Following the 2006 season, he was named a Pac-10 Honorable Mention selection and was a semifinalist for the John Mackey Award, given to the top tight end in college football. His 15 career touchdown receptions are the most by a tight end in Oregon State history.
However, Newton is more than just a receiver. He is a gritty blocker, both in pass protection and in running situations.
"I'm a big, athletic guy that can run, catch and block," he said.
Those skills earned him an invite to the Senior Bowl, where he got a got the chance to prove to scouts that he can make the transition to the pro level. Throughout Senior Bowl week, he showed off his terrific hands by catching everything thrown at him. Although he struggled with his blocking early on, he grew more and more impressive as the week progressed.
During the Senior Bowl, he caught two passes for 26 yards.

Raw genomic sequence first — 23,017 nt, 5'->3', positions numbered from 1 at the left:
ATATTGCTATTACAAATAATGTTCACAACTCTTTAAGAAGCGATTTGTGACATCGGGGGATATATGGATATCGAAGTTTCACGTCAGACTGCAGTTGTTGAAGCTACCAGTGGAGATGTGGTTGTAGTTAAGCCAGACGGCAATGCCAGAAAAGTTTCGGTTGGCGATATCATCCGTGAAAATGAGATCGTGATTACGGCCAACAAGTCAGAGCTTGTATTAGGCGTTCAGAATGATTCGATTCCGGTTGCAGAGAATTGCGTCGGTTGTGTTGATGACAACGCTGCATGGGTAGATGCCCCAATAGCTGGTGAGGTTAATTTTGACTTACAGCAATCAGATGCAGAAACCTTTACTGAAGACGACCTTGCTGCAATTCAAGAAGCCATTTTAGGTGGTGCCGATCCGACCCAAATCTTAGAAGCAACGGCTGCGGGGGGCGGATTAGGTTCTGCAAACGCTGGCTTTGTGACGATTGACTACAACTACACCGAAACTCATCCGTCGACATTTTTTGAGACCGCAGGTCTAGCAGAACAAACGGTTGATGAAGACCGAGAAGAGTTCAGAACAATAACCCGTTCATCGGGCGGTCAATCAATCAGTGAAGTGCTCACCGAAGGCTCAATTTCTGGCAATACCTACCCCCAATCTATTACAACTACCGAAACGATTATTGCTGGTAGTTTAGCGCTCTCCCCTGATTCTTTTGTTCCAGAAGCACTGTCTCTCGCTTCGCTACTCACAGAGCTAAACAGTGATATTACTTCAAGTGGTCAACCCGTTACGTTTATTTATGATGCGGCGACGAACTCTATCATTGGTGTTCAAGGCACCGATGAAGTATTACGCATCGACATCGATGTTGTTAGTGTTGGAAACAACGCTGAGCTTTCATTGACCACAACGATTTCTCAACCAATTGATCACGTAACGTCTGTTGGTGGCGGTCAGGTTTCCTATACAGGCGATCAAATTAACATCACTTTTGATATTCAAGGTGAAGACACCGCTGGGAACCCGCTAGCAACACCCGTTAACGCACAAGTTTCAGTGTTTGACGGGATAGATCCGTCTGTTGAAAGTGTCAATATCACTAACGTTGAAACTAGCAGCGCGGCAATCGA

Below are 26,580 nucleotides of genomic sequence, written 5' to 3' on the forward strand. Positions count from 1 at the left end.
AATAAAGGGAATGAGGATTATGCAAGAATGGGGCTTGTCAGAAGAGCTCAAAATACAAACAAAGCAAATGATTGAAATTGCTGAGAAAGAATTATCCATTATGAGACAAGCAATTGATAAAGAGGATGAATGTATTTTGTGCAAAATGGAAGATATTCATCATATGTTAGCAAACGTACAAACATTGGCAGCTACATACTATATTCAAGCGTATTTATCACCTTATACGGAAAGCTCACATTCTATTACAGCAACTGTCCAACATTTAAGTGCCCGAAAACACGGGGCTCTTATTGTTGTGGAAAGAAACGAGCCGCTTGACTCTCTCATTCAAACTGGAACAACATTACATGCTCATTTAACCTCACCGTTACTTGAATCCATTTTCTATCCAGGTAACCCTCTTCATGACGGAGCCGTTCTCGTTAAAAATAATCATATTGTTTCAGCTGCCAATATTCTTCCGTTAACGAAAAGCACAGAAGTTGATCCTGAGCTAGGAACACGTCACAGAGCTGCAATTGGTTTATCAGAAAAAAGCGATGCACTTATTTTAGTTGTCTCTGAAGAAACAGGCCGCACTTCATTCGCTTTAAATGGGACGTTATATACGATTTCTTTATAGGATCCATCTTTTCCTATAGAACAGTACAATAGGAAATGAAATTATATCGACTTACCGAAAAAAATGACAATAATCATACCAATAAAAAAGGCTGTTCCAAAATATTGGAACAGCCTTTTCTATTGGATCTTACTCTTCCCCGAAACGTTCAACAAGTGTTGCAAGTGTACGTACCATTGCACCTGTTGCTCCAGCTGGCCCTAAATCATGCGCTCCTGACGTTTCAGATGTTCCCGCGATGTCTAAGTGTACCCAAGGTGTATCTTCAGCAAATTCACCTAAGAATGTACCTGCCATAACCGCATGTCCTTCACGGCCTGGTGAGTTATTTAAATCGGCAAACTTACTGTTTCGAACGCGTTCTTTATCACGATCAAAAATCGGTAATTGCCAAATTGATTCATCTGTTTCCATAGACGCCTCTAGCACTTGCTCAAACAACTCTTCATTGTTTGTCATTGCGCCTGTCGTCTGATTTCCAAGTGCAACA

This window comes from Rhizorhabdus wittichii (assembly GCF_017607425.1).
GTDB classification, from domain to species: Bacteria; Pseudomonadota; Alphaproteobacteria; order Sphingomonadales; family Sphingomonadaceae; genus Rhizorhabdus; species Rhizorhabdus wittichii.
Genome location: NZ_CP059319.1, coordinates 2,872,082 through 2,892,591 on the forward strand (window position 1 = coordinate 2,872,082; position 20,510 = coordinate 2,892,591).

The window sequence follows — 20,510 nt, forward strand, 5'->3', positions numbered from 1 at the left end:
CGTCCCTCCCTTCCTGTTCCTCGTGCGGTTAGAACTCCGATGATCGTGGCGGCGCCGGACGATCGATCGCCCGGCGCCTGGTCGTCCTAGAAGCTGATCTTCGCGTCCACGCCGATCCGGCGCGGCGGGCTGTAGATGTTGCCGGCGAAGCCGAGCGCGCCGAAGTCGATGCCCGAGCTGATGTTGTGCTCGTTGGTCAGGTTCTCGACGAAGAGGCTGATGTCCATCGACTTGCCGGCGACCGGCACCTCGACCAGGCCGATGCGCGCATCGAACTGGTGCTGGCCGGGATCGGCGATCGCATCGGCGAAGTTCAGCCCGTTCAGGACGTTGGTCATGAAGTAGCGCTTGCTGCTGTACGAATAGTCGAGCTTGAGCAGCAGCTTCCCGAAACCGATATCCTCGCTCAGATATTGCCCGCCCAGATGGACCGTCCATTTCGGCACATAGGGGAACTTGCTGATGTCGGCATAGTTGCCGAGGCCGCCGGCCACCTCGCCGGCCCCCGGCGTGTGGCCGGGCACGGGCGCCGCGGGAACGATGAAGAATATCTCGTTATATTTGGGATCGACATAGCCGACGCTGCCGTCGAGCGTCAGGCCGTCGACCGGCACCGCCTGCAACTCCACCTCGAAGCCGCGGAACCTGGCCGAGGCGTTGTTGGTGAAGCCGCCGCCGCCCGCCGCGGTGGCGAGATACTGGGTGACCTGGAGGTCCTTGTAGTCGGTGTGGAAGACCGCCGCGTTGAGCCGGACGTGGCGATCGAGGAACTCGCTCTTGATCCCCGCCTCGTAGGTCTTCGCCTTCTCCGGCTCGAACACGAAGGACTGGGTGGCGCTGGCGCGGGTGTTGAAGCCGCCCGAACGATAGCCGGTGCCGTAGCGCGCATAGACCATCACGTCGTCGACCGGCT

The thing that really hurt Newton was his lack of speed. He appeared slow off the line, slow into his routes and slow running downfield. However, he has always been successful despite his limited wheels and hopes to be considered one of the more complete tight ends in the draft.
"I haven't really studied the other tight ends, so I can't really comment on (my draft ranking), but I know I can do a little of everything," he said.
Several NFL teams have expressed an interest in acquiring Newton on draft day, likely projecting him to be a versatile No. 3 tight end who can contribute on special teams while working his way into the offensive rotation.
Shea was released after Senior Bowl week, so the Chargers may now be interested as well.
Newton is comparable not only to Shea, but to former Charger and current Cleveland Brown Steve Heiden. He's not flashy; he's not sexy; but he's a darn good football player.